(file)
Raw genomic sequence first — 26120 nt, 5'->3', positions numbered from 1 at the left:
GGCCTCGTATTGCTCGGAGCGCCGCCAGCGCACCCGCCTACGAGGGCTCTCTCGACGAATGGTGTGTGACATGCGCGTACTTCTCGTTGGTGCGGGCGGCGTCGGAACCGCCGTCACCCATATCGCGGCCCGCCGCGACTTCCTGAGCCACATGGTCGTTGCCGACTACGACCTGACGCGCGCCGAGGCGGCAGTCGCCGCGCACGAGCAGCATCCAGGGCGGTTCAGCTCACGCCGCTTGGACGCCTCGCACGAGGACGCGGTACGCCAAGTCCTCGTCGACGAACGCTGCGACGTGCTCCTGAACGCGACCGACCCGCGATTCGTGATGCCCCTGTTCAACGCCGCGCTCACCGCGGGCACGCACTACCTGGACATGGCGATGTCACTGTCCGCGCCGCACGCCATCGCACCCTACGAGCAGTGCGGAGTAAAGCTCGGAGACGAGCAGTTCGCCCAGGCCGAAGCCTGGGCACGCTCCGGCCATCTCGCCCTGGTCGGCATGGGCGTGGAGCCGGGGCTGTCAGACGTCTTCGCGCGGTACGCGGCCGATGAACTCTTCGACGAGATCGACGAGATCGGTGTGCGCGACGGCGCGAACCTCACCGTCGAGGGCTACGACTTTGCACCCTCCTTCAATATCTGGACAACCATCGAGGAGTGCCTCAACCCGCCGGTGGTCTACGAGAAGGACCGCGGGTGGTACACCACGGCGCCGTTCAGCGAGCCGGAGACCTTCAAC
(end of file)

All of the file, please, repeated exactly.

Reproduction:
Raw genomic sequence first — 26120 nt, 5'->3', positions numbered from 1 at the left:
GGCCTCGTATTGCTCGGAGCGCCGCCAGCGCACCCGCCTACGAGGGCTCTCTCGACGAATGGTGTGTGACATGCGCGTACTTCTCGTTGGTGCGGGCGGCGTCGGAACCGCCGTCACCCATATCGCGGCCCGCCGCGACTTCCTGAGCCACATGGTCGTTGCCGACTACGACCTGACGCGCGCCGAGGCGGCAGTCGCCGCGCACGAGCAGCATCCAGGGCGGTTCAGCTCACGCCGCTTGGACGCCTCGCACGAGGACGCGGTACGCCAAGTCCTCGTCGACGAACGCTGCGACGTGCTCCTGAACGCGACCGACCCGCGATTCGTGATGCCCCTGTTCAACGCCGCGCTCACCGCGGGCACGCACTACCTGGACATGGCGATGTCACTGTCCGCGCCGCACGCCATCGCACCCTACGAGCAGTGCGGAGTAAAGCTCGGAGACGAGCAGTTCGCCCAGGCCGAAGCCTGGGCACGCTCCGGCCATCTCGCCCTGGTCGGCATGGGCGTGGAGCCGGGGCTGTCAGACGTCTTCGCGCGGTACGCGGCCGATGAACTCTTCGACGAGATCGACGAGATCGGTGTGCGCGACGGCGCGAACCTCACCGTCGAGGGCTACGACTTTGCACCCTCCTTCAATATCTGGACAACCATCGAGGAGTGCCTCAACCCGCCGGTGGTCTACGAGAAGGACCGCGGGTGGTACACCACGGCGCCGTTCAGCGAGCCGGAGACCTTCAAC